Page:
After a whirlwind five days, the final day is upon us. The Duke and Duchess of Cambridge left Berlin this morning for their last few engagements in Hamburg and then they head back to the UK. Considering this trip has been on the horizon since the early spring, it’s hard to realize that it’s already behind us, but here we are. In the last few days we’ve seen nine outfits from Kate, five cities, three sights of Prince George and Princess Charlotte at airports and one meeting with Chancellor Angela Markel where she wanted to know how much German Kate spoke (hint: none).
I’m a little late to the party, but before we cover today’s engagements in Hamburg we need to wrap up last night’s rather fabulous reception in Berlin. If you missed it, you can catch up on Heidelberg here.
At this point, enough hints have been dropped by the Duke and Duchess of Cambridge over the years that the two can get pretty competitive that it should come as no surprise that today’s boat race in Heidelberg, Germany got heated. Both are athletic, both grew up playing sports and both appear to take genuine delight in engagements that pit them against one another – a dynamic of which I heartily approve, particularly the trash talk. And for those new to this side of the couple, take a look at this video The Telegraph compiled (in fact, take a look no matter what, it’s pretty funny).
When one has sat on the throne for 65 years, you get multiple birthday parties in several plum international hot spots and sometimes you’re too busy to attend yourself. Such is life. Such is the life of Queen Elizabeth II, at the very least, and tonight the Duke and Duchess of Cambridge represented her in Berlin at a reception held in honor of her birthday at the British Ambassador’s residence.
Another day, another country for the Cambridge clan. We have officially segued into the next leg of the trip, which entails three days in Germany, including stops in Berlin, Heidelburg and Hamburg. I have to say, I was particularly excited for today when I first saw the itinerary a few weeks ago. Berlin is one of my favorite cities and it’s always a little extra fun when you see places and sites featured that you’ve been to, if for no other reason than you get a better sense of the atmosphere.
After a warm welcome in Warsaw yesterday, the Duke and Duchess of Cambridge headed for Gdansk for the second day of the tour. Pictured leaving Belvedere Palace this morning, where the family is staying while in Poland, Kate is wearing floral Erdem separates with what appear to be the same Stuart Weitzman nude block heel sandals that she wore to Wimbledon on Sunday and new jewelry.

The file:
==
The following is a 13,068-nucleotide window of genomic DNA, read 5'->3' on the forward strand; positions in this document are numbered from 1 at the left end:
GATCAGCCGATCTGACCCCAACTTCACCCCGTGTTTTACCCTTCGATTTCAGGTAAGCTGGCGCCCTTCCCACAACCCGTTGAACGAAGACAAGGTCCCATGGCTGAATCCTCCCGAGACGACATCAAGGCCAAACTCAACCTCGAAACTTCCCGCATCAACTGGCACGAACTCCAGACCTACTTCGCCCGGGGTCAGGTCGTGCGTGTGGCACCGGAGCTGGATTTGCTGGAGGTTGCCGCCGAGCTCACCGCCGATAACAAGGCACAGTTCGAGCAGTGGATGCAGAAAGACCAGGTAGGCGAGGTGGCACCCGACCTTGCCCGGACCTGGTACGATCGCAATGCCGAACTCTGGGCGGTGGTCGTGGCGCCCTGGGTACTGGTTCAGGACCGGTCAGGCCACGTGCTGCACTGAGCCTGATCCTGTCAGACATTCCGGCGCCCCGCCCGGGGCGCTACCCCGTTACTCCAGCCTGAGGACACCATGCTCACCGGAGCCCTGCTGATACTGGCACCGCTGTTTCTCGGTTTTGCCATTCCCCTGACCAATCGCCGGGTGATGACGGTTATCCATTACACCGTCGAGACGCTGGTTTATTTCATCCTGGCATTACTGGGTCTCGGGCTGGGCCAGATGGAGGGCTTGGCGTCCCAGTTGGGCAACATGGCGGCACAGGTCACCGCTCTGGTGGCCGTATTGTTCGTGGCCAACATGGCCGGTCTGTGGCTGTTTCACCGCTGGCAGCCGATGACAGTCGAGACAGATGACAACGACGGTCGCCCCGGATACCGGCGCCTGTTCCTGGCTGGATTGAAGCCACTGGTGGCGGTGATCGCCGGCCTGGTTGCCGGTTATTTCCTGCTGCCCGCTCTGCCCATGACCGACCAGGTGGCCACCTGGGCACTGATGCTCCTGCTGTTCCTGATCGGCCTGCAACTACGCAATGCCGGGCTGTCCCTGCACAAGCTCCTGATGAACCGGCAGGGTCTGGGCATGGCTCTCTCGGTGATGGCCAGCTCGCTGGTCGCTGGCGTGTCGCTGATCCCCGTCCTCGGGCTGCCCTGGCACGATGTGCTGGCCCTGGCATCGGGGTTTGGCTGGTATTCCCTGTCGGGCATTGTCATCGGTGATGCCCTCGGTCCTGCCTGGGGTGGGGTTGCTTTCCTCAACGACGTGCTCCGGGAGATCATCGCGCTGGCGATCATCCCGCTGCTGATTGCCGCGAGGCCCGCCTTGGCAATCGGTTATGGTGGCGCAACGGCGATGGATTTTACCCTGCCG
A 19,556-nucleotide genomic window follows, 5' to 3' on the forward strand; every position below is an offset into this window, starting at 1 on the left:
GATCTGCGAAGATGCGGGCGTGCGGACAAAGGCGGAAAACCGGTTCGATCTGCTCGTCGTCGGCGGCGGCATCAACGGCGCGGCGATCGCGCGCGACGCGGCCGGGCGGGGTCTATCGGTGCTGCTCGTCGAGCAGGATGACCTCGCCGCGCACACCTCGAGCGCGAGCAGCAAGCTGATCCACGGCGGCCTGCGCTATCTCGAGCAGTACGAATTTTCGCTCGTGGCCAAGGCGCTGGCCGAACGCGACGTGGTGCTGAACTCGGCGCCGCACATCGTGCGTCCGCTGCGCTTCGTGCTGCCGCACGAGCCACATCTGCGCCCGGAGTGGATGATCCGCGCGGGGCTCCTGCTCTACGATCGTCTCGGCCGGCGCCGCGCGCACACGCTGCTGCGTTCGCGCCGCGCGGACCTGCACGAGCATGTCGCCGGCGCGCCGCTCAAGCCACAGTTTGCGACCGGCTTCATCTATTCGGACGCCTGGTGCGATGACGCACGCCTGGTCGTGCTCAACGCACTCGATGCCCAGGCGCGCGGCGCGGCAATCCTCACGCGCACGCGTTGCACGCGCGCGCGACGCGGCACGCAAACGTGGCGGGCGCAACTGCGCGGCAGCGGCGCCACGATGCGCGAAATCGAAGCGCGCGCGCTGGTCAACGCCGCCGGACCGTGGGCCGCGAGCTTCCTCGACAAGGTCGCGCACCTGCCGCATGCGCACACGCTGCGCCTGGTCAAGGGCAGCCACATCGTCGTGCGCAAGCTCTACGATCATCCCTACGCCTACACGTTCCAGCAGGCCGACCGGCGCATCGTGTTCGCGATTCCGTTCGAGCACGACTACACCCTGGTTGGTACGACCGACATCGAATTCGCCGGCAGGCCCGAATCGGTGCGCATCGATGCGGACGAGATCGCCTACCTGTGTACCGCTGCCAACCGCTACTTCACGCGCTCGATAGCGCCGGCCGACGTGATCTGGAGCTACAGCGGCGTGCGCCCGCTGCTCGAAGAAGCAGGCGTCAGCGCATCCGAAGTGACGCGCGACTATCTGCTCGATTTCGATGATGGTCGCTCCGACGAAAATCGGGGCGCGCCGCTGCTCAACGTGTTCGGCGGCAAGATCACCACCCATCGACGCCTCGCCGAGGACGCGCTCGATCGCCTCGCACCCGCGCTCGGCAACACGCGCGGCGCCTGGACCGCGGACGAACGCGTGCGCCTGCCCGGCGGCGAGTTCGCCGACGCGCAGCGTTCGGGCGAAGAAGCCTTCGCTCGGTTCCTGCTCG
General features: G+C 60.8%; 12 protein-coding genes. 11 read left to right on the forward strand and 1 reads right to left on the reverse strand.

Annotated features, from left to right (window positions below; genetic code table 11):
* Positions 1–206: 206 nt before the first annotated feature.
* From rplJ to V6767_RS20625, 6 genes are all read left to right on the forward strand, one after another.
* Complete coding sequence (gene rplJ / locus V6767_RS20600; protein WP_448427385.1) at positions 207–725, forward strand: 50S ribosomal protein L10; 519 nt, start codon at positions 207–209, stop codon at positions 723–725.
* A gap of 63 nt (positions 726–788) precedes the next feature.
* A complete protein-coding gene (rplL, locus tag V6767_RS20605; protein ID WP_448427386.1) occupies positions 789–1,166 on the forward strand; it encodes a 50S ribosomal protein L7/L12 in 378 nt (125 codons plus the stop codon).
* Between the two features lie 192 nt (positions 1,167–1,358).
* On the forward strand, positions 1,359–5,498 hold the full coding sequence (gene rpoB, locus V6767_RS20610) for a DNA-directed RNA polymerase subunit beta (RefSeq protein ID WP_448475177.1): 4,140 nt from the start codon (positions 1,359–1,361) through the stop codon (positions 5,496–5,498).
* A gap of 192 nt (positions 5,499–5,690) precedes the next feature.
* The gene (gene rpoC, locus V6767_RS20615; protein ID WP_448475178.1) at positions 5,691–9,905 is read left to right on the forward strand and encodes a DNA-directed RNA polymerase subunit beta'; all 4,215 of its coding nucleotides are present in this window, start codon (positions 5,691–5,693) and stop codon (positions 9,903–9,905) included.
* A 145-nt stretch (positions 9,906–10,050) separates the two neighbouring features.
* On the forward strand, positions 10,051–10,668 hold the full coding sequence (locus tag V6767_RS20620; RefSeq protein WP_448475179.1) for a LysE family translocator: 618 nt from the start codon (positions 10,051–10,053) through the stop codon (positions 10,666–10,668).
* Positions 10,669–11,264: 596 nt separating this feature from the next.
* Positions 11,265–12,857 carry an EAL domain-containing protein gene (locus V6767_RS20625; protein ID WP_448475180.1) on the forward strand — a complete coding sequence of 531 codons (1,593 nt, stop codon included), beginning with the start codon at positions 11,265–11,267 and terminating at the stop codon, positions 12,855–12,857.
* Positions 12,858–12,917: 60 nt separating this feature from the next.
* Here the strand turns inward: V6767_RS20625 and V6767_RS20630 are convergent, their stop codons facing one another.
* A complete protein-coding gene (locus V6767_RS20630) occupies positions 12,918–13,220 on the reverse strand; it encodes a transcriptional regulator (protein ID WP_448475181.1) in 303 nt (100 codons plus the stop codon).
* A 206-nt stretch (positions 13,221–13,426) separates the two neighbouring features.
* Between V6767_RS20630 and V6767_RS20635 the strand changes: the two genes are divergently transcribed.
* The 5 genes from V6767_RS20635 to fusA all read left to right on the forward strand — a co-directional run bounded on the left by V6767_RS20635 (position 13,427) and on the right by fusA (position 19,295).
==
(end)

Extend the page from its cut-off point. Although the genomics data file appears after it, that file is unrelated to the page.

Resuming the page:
The final cherry on top of yesterday’s royal tour sundae was the appearance of the Duke and Duchess of Cambridge at a reception held in honor of the Queen’s birthday. Hosted by the British Ambassador Jonathan Knott, the party was held at the Orangery in Lazienki Park.
And among nearly 600 guests, Kate certainly stood out in a black and white dress by Gosia Baczynska, the first Polish designer to ever be featured at Paris Fashion Week.
We’re finally here! The Cambridges’ tour of Poland and Germany has officially commenced with the family touching down in Warsaw earlier today. Two quick things before we get started: 1) I’m going to cover only the day events in this post and will follow up with the reception later this evening or tomorrow AM and 2) I have to flag that I made quite the faux-pas yesterday and misidentified the dress Kate wore to Wimbledon. Turns out it was Catherine Walker and that’s been corrected in the original post.
Ninety-nine years ago today, Tsar Nicholas II of Russia, alongside his wife and four children, was brutally executed at Ekaterinburg in the midst of the Russian Revolution and before the close of World War I. The extermination of the Romanov line impacted not only the course of Russian history, but that of Western Europe and Great Britain, in particular, with whom the two ruling families were closely tied.
Personally, it was would deeply affect George V who had been forced to deny his cousins refuge in England out of political necessity.